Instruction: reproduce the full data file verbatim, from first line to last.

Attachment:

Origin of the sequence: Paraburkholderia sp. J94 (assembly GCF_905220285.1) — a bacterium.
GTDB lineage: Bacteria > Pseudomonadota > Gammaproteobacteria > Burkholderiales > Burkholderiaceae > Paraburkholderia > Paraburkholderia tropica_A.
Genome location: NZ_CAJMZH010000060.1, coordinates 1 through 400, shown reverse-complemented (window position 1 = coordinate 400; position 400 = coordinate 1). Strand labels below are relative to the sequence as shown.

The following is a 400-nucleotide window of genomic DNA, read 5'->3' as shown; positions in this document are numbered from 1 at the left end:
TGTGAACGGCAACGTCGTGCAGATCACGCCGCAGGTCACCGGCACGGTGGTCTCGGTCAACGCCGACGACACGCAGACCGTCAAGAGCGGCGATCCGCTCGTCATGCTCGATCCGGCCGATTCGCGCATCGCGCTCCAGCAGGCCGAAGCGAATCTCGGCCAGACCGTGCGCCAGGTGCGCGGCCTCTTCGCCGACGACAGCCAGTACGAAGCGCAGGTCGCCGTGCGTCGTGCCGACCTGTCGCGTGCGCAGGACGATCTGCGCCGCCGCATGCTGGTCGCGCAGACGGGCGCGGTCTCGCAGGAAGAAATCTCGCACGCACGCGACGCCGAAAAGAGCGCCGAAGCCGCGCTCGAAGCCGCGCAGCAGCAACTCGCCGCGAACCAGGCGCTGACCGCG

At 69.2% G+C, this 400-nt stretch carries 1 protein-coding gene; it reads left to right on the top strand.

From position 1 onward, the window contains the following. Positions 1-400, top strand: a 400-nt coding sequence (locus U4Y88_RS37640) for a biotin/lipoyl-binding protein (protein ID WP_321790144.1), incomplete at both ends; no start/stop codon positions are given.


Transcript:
Origin of the sequence: Paraburkholderia sp. J94 (assembly GCF_905220285.1) — a bacterium.
GTDB lineage: Bacteria > Pseudomonadota > Gammaproteobacteria > Burkholderiales > Burkholderiaceae > Paraburkholderia > Paraburkholderia tropica_A.
Genome location: NZ_CAJMZH010000060.1, coordinates 1 through 400, shown reverse-complemented (window position 1 = coordinate 400; position 400 = coordinate 1). Strand labels below are relative to the sequence as shown.

The following is a 400-nucleotide window of genomic DNA, read 5'->3' as shown; positions in this document are numbered from 1 at the left end:
TGTGAACGGCAACGTCGTGCAGATCACGCCGCAGGTCACCGGCACGGTGGTCTCGGTCAACGCCGACGACACGCAGACCGTCAAGAGCGGCGATCCGCTCGTCATGCTCGATCCGGCCGATTCGCGCATCGCGCTCCAGCAGGCCGAAGCGAATCTCGGCCAGACCGTGCGCCAGGTGCGCGGCCTCTTCGCCGACGACAGCCAGTACGAAGCGCAGGTCGCCGTGCGTCGTGCCGACCTGTCGCGTGCGCAGGACGATCTGCGCCGCCGCATGCTGGTCGCGCAGACGGGCGCGGTCTCGCAGGAAGAAATCTCGCACGCACGCGACGCCGAAAAGAGCGCCGAAGCCGCGCTCGAAGCCGCGCAGCAGCAACTCGCCGCGAACCAGGCGCTGACCGCG

At 69.2% G+C, this 400-nt stretch carries 1 protein-coding gene; it reads left to right on the top strand.

From position 1 onward, the window contains the following. Positions 1-400, top strand: a 400-nt coding sequence (locus U4Y88_RS37640) for a biotin/lipoyl-binding protein (protein ID WP_321790144.1), incomplete at both ends; no start/stop codon positions are given.